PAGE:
We got to check out the Ottawa screening of American Ultra last night. I wasn’t excited to see it but hey, it’s a free movie! Why wasn’t I excited? Two reasons:
I haven’t cared for Jesse Eisenberg since Zombieland. I have never been able to get over his one whiny character he always plays (at least I hope it’s a character). And now he’s going to undoubtedly be whiny Lex Luthor in Batman vs. Superman which worries me a lot. Even worse, I’m not sure I’ve ever liked a movie starring Kristen Stewart, because she seems to be exclusively in bad tween movies and also she never smiles or changes expressions as far as I can tell.
So those were two big strikes against American Ultra. And I have to say, my worries in that regard were largely unwarranted. Which is not to say either of these actors surprised me with their performances. They were really the same as they ever are. It just worked in this movie for some reason, maybe because Topher Grace was more annoying than the two of them put together, so I had to cheer for the good guys as the lesser of two evils.
It also helped that American Ultra was surprisingly decent as a popcorn movie. Looking back, there are some parallels between this and Kingsman: The Secret Service. Kingsman is hands-down better, don’t get me wrong, but American Ultra has the same kind of feel and, like Kingsman did with Colin Firth, American Ultra made me believe that Jesse Eisenberg could take down a whole army of government-sponsored assassins (or “assets” because apparently the government owns them). Which was essential when the plot of American Ultra consists of Jesse Eisenberg killing lots and lots of people with whatever items are close at hand.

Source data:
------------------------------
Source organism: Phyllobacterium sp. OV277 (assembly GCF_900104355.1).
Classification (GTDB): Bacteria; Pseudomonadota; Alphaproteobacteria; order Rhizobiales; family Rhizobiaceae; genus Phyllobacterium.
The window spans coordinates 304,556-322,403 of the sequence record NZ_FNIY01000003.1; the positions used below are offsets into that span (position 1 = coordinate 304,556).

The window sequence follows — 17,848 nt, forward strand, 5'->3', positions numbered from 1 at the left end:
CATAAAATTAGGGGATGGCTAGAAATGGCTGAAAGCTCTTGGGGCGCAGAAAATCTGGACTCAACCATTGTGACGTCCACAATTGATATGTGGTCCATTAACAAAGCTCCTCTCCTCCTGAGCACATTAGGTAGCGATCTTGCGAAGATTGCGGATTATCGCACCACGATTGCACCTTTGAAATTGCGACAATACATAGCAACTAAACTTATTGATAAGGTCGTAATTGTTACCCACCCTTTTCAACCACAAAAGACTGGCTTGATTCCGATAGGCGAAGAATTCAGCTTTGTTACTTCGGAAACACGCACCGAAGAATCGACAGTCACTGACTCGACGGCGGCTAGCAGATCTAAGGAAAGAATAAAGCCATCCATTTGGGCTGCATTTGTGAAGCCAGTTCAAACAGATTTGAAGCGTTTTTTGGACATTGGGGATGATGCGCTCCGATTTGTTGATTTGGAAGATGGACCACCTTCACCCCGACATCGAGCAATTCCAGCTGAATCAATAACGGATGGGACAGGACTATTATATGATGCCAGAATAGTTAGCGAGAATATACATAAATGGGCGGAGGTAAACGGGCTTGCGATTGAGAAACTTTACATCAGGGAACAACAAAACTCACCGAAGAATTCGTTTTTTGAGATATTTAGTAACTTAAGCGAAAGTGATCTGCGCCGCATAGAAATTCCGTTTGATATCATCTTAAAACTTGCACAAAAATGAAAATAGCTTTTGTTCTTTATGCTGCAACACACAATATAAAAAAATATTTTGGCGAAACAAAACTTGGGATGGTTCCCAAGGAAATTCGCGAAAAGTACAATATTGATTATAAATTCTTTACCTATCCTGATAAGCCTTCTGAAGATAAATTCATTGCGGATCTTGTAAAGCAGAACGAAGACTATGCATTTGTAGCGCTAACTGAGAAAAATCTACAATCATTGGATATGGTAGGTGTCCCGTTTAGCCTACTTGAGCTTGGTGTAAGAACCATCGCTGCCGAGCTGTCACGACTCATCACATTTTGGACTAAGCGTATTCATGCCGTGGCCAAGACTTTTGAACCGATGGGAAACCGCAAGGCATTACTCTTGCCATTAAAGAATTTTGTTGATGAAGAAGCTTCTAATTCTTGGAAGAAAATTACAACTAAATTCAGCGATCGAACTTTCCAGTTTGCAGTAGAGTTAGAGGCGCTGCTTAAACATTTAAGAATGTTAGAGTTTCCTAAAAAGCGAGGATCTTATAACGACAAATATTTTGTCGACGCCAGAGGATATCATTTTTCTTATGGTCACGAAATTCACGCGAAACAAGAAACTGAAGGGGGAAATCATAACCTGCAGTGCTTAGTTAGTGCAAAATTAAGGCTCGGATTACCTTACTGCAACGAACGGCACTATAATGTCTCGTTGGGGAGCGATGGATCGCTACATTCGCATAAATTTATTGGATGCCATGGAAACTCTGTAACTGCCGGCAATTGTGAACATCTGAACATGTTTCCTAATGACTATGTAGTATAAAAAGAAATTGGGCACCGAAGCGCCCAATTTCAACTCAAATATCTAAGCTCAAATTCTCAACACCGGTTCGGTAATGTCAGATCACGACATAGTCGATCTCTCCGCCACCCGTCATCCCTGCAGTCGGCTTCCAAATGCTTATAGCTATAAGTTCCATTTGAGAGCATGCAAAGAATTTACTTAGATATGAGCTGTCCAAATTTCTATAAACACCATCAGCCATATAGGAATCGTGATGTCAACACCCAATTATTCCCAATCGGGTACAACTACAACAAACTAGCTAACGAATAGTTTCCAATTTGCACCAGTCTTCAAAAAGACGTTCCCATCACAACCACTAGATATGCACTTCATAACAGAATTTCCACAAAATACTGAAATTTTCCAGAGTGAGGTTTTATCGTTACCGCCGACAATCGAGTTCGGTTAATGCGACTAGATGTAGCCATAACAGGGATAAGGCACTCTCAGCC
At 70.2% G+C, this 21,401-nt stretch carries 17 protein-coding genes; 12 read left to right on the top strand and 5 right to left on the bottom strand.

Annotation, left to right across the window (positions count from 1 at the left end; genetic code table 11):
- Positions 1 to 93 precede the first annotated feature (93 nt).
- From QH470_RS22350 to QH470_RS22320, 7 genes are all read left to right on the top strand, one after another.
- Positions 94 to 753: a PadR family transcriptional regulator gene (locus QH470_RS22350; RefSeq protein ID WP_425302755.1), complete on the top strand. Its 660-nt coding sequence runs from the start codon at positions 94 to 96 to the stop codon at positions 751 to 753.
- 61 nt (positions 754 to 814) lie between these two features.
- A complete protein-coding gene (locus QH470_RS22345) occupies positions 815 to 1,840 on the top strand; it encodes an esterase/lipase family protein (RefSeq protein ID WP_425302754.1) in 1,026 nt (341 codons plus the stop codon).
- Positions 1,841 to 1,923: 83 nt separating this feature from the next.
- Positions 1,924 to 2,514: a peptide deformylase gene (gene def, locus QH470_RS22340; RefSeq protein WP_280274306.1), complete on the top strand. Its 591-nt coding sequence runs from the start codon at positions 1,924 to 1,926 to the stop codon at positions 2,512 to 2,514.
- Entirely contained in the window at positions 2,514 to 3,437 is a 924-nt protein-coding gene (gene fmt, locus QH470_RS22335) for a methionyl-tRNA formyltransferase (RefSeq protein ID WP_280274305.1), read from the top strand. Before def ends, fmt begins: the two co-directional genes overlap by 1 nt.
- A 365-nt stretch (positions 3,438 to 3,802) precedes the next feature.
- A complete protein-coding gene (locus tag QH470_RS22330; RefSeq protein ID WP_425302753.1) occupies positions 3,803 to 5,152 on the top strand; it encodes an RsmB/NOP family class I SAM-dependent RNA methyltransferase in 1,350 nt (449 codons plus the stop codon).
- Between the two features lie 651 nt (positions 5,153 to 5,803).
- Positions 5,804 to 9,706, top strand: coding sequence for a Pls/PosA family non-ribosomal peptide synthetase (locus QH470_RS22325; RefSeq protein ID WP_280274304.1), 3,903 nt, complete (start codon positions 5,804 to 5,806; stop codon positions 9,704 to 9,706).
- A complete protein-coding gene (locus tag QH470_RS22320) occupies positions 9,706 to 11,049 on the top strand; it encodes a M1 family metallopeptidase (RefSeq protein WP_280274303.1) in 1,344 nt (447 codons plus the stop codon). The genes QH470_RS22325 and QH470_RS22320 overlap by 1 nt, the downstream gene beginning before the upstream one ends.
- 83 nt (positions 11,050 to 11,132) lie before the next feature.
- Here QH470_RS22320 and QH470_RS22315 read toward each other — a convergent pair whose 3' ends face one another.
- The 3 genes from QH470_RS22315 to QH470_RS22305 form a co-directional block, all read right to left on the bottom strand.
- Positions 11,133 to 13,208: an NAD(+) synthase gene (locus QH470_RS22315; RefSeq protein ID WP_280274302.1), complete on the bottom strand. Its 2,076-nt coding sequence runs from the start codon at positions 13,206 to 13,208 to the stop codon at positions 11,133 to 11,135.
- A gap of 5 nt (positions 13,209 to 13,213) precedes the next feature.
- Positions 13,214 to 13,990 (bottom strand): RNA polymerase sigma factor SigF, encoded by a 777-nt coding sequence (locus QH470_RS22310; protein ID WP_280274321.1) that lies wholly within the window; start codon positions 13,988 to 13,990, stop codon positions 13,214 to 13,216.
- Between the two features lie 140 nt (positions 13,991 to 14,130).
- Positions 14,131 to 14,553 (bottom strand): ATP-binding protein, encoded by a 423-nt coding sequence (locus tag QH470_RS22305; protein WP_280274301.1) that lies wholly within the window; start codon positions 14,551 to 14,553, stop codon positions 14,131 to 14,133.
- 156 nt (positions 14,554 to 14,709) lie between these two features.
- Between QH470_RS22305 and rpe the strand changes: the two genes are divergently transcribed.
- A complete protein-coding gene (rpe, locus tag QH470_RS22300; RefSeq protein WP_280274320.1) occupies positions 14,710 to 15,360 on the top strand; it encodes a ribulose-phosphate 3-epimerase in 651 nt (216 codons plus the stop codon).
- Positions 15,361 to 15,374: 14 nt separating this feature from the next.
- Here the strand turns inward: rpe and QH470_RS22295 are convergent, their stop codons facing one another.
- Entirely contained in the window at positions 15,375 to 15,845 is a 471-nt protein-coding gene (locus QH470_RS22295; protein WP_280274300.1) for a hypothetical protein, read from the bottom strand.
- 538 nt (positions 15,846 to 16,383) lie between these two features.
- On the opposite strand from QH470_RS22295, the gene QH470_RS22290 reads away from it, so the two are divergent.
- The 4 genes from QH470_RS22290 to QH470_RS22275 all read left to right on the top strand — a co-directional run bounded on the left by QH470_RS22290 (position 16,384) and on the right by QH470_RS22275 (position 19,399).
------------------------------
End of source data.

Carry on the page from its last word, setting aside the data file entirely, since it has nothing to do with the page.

The difference between this and Kingsman is the subtext (or lack thereof). Kingsman knows exactly what it wants to be and the message it wants to convey. American Ultra, not so much. If there is a message here, I totally didn’t get it, as the message I thought was being delivered for most of the movie disappeared and then was completely contradicted by the ending as American Ultra tried to wrap itself up. And without a message, this movie is just violence. Well-done, over-the-top, spectacular violence, but still just violence. And that means American Ultra will be quickly forgotten by me and probably everyone else who sees it. It is a time waster, a missed opportunity, and nothing more.
Apollo Ape and Chip the Brick, on the other hand? Now there’s a team! I would much rather have seen that movie.
American Ultra gets a rating of five gruesome Kwik-E-Mart kills out of ten.